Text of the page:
AIDS research and human retroviruses 2017 10 01() doi 10.1089/AID.2017.0158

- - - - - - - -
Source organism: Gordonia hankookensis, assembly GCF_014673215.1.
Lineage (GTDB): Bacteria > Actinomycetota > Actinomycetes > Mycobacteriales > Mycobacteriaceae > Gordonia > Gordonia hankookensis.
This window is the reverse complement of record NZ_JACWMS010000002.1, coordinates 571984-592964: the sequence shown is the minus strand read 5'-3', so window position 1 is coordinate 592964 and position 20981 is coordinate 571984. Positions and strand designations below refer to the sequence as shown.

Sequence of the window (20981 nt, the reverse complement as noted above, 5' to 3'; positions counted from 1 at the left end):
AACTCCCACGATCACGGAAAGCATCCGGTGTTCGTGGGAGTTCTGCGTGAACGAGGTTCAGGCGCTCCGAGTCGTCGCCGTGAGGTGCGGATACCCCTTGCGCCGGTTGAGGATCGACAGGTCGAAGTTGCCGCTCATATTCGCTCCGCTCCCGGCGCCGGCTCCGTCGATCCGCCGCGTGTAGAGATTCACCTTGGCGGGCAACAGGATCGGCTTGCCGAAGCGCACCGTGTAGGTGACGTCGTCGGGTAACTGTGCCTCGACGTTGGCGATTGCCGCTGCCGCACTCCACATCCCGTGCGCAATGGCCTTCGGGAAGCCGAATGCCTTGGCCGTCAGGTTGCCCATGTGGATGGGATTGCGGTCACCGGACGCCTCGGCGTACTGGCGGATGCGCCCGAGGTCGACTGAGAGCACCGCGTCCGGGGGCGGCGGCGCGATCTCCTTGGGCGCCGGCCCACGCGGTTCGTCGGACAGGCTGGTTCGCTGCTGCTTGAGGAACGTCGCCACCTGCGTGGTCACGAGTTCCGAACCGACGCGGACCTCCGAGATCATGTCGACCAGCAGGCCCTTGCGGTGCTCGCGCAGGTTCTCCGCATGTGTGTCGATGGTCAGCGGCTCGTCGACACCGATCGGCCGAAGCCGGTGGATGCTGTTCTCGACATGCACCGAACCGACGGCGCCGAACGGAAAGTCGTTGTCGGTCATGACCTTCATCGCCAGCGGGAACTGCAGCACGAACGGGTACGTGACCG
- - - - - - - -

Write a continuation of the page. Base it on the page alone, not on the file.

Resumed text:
Scientific evidence showing the benefits of early initiation of antiretroviral therapy (ART) prompted World Health organization (WHO) to recommend that all persons diagnosed HIV-positive should commence ART irrespective of CD4 count and disease progression. Based on this recommendation, countries should adopt and implement the HIV "Treat All" policy to achieve the UNAIDS 90-90-90 targets and ultimately reach epidemic control. Attaining this goal along the HIV treatment cascade depends on the laboratory to monitor progress and measure impact. The laboratory plays an important role in HIV diagnosis to attain the first 90 and in viral load (VL) and HIV drug resistance testing to reinforce adherence, improve viral suppression, and measure the third 90. Countries in the Caribbean region have endorsed the WHO HIV "Treat all" recommendation; however, they are faced with diminishing financial resources to support laboratory testing, seen as a rate-limiting factor to achieving this goal. To improve laboratory coverage with fewer resources in the Caribbean there is the need to optimise laboratory operations to ensure the implementation of high quality, less expensive, evidence-based approaches that will result in more efficient and effective service delivery. Suggested practical and innovative approaches to achieve this include: 1) targeted testing within HIV hotspots; 2) strengthening sample referral systems for VL; 3) better laboratory data collection systems; and 4) use of treatment cascade data for programmatic decision making. Furthermore, strengthening quality improvement and procurement systems will minimize diagnostic errors and guarantee a continuum of uninterrupted testing which is critical for routine monitoring of patients to meet the stated goal.